He also said the Mossad expects Iran to have nuclear weapons by 2014. Meir's statements were recounted by a participant in the meeting, speaking on condition of anonymity because the meeting was closed.
The United States and its allies worry that Iran's program could lead to nuclear weapons, but Iran insists it only seeks peaceful reactors to produce electricity.
President Barack Obama has offered to open talks with Iran's leaders to ease a nearly 30-year diplomatic estrangement. But he sharpened his rhetoric Tuesday, saying he was "appalled and outraged" by Tehran's heavy hand against protesters.
It's not clear how the unrest — Iran's worst internal turmoil since the Islamic Revolution — would influence possible talks with Washington. It's clear, however, that the leadership has no intention of abandoning Ahmadinejad.
An offer for Iranian envoys around the world to attend U.S. Embassy Fourth of July parties has been rescinded "given the events of the past many days," said White House spokesman Robert Gibbs. The invitation was part of a U.S. outreach to Iran, but so far no Iranian officials had accepted.
Khamenei said the government would not buckle to pressures over the election, closing the door to compromise over Mousavi's claim that the vote was rigged and he was the rightful winner.
"On the current situation, I was insisting and will insist on implementation of the law. That means, we will not go one step beyond the law," Khamenei said on state television. "For sure, neither the system nor the people will give in to pressures at any price." He used language that indicated he was referring to domestic pressures.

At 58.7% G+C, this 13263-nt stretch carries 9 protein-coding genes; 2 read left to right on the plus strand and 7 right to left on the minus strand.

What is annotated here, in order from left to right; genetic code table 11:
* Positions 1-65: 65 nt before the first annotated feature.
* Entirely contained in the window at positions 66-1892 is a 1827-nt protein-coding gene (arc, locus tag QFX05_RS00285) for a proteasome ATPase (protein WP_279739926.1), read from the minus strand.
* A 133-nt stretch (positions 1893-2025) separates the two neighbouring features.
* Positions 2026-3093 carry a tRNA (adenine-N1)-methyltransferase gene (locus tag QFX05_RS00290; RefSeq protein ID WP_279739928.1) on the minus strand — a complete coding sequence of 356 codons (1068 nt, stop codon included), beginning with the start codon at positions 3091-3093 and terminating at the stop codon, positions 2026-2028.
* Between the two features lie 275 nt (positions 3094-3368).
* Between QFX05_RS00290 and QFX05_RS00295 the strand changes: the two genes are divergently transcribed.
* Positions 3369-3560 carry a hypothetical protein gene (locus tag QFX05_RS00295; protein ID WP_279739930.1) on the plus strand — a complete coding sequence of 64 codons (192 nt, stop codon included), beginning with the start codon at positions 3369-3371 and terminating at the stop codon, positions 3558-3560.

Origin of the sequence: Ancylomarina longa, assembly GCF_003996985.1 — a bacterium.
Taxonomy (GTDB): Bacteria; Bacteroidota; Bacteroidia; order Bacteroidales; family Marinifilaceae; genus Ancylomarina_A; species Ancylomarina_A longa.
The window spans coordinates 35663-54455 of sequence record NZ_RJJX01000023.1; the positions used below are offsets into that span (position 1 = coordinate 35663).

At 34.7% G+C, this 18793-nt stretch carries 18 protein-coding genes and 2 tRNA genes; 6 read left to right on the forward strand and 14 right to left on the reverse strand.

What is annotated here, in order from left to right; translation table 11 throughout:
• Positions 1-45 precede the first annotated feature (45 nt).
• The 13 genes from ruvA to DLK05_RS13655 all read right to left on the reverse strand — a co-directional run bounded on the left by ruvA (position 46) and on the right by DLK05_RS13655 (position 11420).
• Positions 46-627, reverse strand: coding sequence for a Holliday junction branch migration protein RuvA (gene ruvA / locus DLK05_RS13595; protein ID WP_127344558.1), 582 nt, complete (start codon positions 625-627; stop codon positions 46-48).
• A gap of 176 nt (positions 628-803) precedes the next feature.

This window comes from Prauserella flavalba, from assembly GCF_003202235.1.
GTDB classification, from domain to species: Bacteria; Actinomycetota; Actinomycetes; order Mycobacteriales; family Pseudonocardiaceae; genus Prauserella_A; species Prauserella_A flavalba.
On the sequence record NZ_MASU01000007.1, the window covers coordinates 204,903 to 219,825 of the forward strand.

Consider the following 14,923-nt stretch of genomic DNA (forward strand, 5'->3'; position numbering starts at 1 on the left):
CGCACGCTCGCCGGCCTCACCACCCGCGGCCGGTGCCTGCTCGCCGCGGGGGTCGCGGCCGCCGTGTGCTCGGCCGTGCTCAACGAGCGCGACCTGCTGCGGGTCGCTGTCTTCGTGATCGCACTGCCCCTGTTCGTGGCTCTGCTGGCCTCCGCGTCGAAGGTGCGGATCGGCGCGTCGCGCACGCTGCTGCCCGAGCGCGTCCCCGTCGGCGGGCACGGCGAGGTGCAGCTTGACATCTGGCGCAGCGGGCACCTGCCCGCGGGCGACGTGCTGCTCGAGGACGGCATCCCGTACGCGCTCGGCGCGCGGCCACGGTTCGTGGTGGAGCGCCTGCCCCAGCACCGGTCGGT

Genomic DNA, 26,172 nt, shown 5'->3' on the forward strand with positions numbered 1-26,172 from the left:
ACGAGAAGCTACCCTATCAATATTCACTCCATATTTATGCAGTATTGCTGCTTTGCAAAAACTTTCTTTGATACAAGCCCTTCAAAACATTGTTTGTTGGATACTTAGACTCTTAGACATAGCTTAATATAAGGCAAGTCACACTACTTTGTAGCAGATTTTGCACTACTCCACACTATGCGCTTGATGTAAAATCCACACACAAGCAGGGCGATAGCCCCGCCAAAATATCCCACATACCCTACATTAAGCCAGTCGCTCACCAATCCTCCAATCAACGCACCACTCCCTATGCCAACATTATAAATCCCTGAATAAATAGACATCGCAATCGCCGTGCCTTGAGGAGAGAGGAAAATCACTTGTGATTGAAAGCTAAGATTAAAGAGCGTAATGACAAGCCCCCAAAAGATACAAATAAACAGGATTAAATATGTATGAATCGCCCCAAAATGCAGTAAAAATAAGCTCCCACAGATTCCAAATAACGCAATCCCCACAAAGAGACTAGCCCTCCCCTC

A conservative candidate in the disputed election, Mohsen Rezaie, said he was withdrawing his complaints about vote fraud for the sake of the country, state TV reported. Rezaie is a former commander of Revolutionary Guard and his decision suggests the Guard seeks to avoid possible rifts as Ahmadinejad begins his second, four-year term.
State TV reported that Ahmadinejad would be sworn in between July 26 and Aug. 19.
Khamenei also reinforced Iran's accusations that the United States, Britain and other foreign powers were encouraging the unrest — apparently part of a coordinated strategy to disgrace Mousavi and his followers.
State television showed detained demonstrators whose faces were blurred out. Some of them made "confessions," saying they had been incited by the British Broadcasting Corp. and Voice of America. They said demonstrators, not security forces, had used violence.
"We torched public property, threw stones, attacked cars and smashed windows," said one woman, who was not identified.
State-run Press TV also said police raided a building it identified as a Mousavi campaign office and allegedly used as a base to promote unrest. The report said the suspected plotters had been arrested and placed under investigation.
Murphy reported from Cairo. Associated Press writers William J. Kole and Hadeel Al-Shalchi in Cairo, Paisley Dodds in London and Mark Lavie in Jerusalem contributed to this report.